• The Australian Indigenous Doctors’ Association (AIDA) academic post – an identified training term for an Aboriginal and Torres Strait Islander registrar to undertake teaching and research aimed at improving the health and life outcomes of Aboriginal and Torres Strait Islander peoples.


The application process is very competitive and can be challenging for some registrars, so we called upon our 2018 Academic Post registrar Dr Emily Kirkpatrick who sat with Dr Chris Barton, senior lecturer in primary health care from Monash Department of General Practice, to talk through the steps involved in preparing and submitting a quality application.

There are a total of 20 academic posts available every year and the application process is very competitive. Prospective applicants are encouraged to check their eligibility for a post with their medical educator and liaise with their proposed university supervisor before commencing an application. Registrars are also encouraged to request support from RACGP staff before and during the application process via email gpedresearch@racgp.org.au or telephone 03 8699 0418.

2018 Academic Post registrar Dr Emily Kirkpatrick sat with Dr Chris Barton, senior lecturer in primary health care from Monash Department of General Practice, to talk through the steps involved in preparing and submitting a quality application.


The RACGP encourages registrars to start their applications early as will take longer than you might expect. The application form can be downloaded prior to officially starting the application, and you can return to edit the form prior to submitting.


The RTO Medical Educator and the University supervisor will be required to read and sign declarations advising they are supportive of the registrar’s application. Please allow for time for this to ensure the application is submitted by the due date.


The RACGP does not accept late applications so it is important for application forms to be submitted on time.


Do not hesitate to ask for support. The RACGP Education Research team is here to support you throughout your application. Please contact gpedresearch@racgp.org.au if you require any assistance.

AIDA Post

As part of the Federal Governments’ Closing the Gap strategy, the Department of Health has earmarked a specialised academic post referred to as the ‘Australian Indigenous Doctors’ Association (AIDA) academic post’. AIDA and its members are uniquely positioned to provide perspectives aimed at improving the health and life outcomes of Aboriginal and Torres Strait Islander Peoples. The Australian Indigenous Doctors' Association (AIDA) academic post is an identified training term open to Aboriginal and Torres Strait Islander GPiTs to do teaching and research that aims to improve the health and life outcomes of Aboriginal and Torres Strait Islander peoples.

Dr Talila Milroy

2020 AIDA Academic Post holder

Dr Talila Milroy
'Racism in the healthcare workforce and for Aboriginal and Torres Strait Islander patients in general is a really important topic that the Australian Indigenous Doctors' Association [AIDA] is trying to address, among many others.

The AIDA post allows me to work with AIDA to get advice and support in developing my project, the project design, helping with recruitment and also reviewing the project as it progresses throughout the post. Also, it allows me to attend their annual conference – to present my findings but also to meet other Aboriginal and Torres Strait Islander or non-Indigenous researchers within the Indigenous healthcare space.'

Read full story


The AIDA post comprises 0.5 FTE clinical work in a general practice clinic (minimum of 14.5 hours per week) and 0.5 FTE in academia, including research (11.4 hours) and teaching (7.6 hours). The successful applicant will be supported to visit AIDA’s office in Canberra several times over the course of the post. Applicants may develop their own topic in consultation with their University supervisor or select from the list of suggested topics provided below.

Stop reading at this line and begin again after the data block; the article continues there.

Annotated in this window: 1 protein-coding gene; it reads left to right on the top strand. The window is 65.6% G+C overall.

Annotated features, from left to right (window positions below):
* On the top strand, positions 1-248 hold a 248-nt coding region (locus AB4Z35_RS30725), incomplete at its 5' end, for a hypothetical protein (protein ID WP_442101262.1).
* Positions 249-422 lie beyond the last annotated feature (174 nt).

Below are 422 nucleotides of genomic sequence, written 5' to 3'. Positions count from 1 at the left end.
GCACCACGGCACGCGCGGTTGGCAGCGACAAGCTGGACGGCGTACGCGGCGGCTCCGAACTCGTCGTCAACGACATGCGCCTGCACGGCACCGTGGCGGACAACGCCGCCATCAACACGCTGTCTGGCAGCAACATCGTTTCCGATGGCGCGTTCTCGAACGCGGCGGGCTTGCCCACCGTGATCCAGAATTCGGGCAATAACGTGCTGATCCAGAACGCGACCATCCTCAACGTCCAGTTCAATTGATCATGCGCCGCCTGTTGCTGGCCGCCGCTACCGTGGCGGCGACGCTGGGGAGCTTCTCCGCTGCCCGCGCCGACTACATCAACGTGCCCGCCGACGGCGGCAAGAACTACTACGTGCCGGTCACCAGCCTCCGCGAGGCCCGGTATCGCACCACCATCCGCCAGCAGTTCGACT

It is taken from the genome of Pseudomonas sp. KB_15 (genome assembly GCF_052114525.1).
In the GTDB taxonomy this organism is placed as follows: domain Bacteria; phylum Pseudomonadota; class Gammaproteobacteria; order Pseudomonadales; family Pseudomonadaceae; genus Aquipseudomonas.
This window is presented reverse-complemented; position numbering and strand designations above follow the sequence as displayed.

Suggested research topics

All of the topics listed below would lend themselves to a number of different approaches, ranging from a literature review, a review of metadata and trials, developing research methodology on how to collect/collate the data and measure/impact on results informed by and integrating Aboriginal and Torres Strait Islander ways of being and knowing and/or best practice models. Additional annotations are only provided where they differ from the above.

  • Applying cultural safety in clinical practice at the GP practice level (could also be a collation/review of patient surveys on the cultural safety of their treatment/GP)
  • Racism (as experienced and/or perpetrated) by GPs
  • Aboriginal and Torres Strait Islander patient and doctor (under)identification
  • GPs and ear health
  • GPs and BBV and STIs
  • GP role in identifying and addressing current and future effects of climate change on the health of Aboriginal and Torres Strait Islander Peoples
  • Euthanasia/Doctor assisted dying –
    • the impact of proposed and current laws on Aboriginal and Torres Strait Islander patients
    • the opinions on those issues among Aboriginal and Torres Strait Islander patients (should include palliative care)
  • Integrating traditional Aboriginal and Torres Strait Islander healing practices in modern clinical practice.


AJGP Post

The Australian Journal of General Practice (AJGP) is the official journal of the Royal Australian College of General Practitioners (RACGP). The AJGP aims to provide relevant, evidence-based, clearly articulated information to Australian general practitioners (GPs) to assist them in providing the highest quality patient care, applicable to the varied geographic and social contexts in which GPs work and to all GP roles as clinician, researcher, educator, practice team member and opinion leader. All articles are subject to peer review before they are accepted for publication. The journal is indexed in MEDLINE, Index Medicus and Science Citation Index Expanded.

The AJGP Academic Post incorporates a standard Academic Post with additional editing work. This post is a unique opportunity for a registrar to obtain medical editing experience during their academic training. The Editorial Fellow role description can be found here.